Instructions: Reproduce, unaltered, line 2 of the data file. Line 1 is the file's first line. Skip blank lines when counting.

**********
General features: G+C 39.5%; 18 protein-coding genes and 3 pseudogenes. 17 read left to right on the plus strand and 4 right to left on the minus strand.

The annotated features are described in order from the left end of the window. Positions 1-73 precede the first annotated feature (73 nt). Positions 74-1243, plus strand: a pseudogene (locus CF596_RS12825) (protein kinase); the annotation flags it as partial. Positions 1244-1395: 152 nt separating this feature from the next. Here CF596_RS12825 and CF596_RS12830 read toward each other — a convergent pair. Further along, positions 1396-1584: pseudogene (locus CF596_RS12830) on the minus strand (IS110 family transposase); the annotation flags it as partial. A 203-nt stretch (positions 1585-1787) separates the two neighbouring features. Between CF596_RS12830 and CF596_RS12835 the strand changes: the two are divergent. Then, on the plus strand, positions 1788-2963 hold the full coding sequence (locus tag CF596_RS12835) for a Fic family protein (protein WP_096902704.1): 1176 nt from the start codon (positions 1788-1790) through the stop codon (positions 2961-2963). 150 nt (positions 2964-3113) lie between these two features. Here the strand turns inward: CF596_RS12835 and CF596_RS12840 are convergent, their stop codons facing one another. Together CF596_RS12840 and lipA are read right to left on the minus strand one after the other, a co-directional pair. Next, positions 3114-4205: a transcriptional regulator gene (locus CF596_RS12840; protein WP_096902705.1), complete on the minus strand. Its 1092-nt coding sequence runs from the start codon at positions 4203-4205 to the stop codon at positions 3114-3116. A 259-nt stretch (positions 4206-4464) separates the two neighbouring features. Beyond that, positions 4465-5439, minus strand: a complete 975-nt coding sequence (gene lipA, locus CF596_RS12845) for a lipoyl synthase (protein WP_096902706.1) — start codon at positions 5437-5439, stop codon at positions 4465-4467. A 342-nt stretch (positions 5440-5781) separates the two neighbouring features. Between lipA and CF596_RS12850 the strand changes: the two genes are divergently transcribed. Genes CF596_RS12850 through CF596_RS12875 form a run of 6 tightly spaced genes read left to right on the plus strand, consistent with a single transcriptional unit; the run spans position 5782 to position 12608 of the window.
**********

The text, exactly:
The annotated features are described in order from the left end of the window. Positions 1-73 precede the first annotated feature (73 nt). Positions 74-1243, plus strand: a pseudogene (locus CF596_RS12825) (protein kinase); the annotation flags it as partial. Positions 1244-1395: 152 nt separating this feature from the next. Here CF596_RS12825 and CF596_RS12830 read toward each other — a convergent pair. Further along, positions 1396-1584: pseudogene (locus CF596_RS12830) on the minus strand (IS110 family transposase); the annotation flags it as partial. A 203-nt stretch (positions 1585-1787) separates the two neighbouring features. Between CF596_RS12830 and CF596_RS12835 the strand changes: the two are divergent. Then, on the plus strand, positions 1788-2963 hold the full coding sequence (locus tag CF596_RS12835) for a Fic family protein (protein WP_096902704.1): 1176 nt from the start codon (positions 1788-1790) through the stop codon (positions 2961-2963). 150 nt (positions 2964-3113) lie between these two features. Here the strand turns inward: CF596_RS12835 and CF596_RS12840 are convergent, their stop codons facing one another. Together CF596_RS12840 and lipA are read right to left on the minus strand one after the other, a co-directional pair. Next, positions 3114-4205: a transcriptional regulator gene (locus CF596_RS12840; protein WP_096902705.1), complete on the minus strand. Its 1092-nt coding sequence runs from the start codon at positions 4203-4205 to the stop codon at positions 3114-3116. A 259-nt stretch (positions 4206-4464) separates the two neighbouring features. Beyond that, positions 4465-5439, minus strand: a complete 975-nt coding sequence (gene lipA, locus CF596_RS12845) for a lipoyl synthase (protein WP_096902706.1) — start codon at positions 5437-5439, stop codon at positions 4465-4467. A 342-nt stretch (positions 5440-5781) separates the two neighbouring features. Between lipA and CF596_RS12850 the strand changes: the two genes are divergently transcribed. Genes CF596_RS12850 through CF596_RS12875 form a run of 6 tightly spaced genes read left to right on the plus strand, consistent with a single transcriptional unit; the run spans position 5782 to position 12608 of the window.